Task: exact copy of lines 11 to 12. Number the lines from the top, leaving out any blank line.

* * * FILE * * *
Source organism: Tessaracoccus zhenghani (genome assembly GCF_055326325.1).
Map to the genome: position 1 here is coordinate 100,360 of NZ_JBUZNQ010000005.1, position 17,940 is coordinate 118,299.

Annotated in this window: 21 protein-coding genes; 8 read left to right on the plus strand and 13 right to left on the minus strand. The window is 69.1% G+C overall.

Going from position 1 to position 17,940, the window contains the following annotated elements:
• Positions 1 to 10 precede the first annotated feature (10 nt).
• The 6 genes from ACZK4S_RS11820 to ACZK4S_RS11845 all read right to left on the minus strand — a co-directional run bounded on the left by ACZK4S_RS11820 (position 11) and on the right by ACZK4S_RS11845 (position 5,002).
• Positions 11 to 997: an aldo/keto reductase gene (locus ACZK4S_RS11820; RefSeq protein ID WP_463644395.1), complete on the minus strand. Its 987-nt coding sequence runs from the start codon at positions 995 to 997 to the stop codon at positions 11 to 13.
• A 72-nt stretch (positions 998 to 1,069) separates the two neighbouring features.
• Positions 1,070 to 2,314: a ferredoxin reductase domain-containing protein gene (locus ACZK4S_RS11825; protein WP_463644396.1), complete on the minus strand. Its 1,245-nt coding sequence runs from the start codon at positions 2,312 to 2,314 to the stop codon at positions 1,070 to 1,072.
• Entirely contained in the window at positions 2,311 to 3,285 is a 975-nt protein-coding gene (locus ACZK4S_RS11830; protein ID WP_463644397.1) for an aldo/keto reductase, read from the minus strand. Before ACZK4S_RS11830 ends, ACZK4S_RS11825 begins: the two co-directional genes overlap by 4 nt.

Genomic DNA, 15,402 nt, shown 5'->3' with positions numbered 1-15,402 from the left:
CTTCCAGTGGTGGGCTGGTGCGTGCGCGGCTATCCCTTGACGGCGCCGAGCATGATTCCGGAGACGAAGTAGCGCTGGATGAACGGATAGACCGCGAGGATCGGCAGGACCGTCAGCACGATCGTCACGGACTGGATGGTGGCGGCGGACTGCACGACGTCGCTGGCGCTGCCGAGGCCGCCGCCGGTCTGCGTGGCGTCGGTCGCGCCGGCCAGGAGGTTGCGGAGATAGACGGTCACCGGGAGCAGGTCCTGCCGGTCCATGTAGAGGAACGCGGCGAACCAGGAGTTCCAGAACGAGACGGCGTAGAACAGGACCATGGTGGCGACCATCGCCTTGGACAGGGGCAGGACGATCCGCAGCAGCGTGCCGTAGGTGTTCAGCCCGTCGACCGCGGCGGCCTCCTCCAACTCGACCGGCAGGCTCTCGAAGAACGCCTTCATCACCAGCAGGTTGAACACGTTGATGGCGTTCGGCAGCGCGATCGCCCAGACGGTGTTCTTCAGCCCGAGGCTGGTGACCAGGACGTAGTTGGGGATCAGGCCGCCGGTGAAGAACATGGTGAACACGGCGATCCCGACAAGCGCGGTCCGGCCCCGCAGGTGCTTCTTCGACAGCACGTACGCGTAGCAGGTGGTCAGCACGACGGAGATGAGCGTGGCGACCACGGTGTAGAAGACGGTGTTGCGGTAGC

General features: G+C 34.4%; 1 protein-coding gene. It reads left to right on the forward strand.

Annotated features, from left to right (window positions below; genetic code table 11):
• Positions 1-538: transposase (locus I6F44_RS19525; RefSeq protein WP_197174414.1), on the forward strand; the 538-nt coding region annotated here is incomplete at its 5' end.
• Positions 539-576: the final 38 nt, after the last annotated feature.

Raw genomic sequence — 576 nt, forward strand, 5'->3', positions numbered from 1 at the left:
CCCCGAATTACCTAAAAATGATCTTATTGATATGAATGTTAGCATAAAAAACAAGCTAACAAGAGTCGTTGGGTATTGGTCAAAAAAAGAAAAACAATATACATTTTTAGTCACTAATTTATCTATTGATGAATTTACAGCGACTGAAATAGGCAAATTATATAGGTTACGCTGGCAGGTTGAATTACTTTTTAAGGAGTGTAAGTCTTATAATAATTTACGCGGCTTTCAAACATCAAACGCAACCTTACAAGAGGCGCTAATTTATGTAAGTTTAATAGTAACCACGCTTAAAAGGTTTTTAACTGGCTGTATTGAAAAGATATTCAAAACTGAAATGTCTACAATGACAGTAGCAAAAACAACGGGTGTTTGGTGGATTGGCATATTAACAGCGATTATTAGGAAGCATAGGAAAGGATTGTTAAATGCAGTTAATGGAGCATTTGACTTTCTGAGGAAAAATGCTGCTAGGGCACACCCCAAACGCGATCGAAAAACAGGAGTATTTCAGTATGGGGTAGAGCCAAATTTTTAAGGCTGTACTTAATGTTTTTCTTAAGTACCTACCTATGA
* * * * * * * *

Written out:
Genomic DNA, 15,402 nt, shown 5'->3' with positions numbered 1-15,402 from the left:
CTTCCAGTGGTGGGCTGGTGCGTGCGCGGCTATCCCTTGACGGCGCCGAGCATGATTCCGGAGACGAAGTAGCGCTGGATGAACGGATAGACCGCGAGGATCGGCAGGACCGTCAGCACGATCGTCACGGACTGGATGGTGGCGGCGGACTGCACGACGTCGCTGGCGCTGCCGAGGCCGCCGCCGGTCTGCGTGGCGTCGGTCGCGCCGGCCAGGAGGTTGCGGAGATAGACGGTCACCGGGAGCAGGTCCTGCCGGTCCATGTAGAGGAACGCGGCGAACCAGGAGTTCCAGAACGAGACGGCGTAGAACAGGACCATGGTGGCGACCATCGCCTTGGACAGGGGCAGGACGATCCGCAGCAGCGTGCCGTAGGTGTTCAGCCCGTCGACCGCGGCGGCCTCCTCCAACTCGACCGGCAGGCTCTCGAAGAACGCCTTCATCACCAGCAGGTTGAACACGTTGATGGCGTTCGGCAGCGCGATCGCCCAGACGGTGTTCTTCAGCCCGAGGCTGGTGACCAGGACGTAGTTGGGGATCAGGCCGCCGGTGAAGAACATGGTGAACACGGCGATCCCGACAAGCGCGGTCCGGCCCCGCAGGTGCTTCTTCGACAGCACGTACGCGTAGCAGGTGGTCAGCACGACGGAGATGAGCGTGGCGACCACGGTGTAGAAGACGGTGTTGCGGTAGC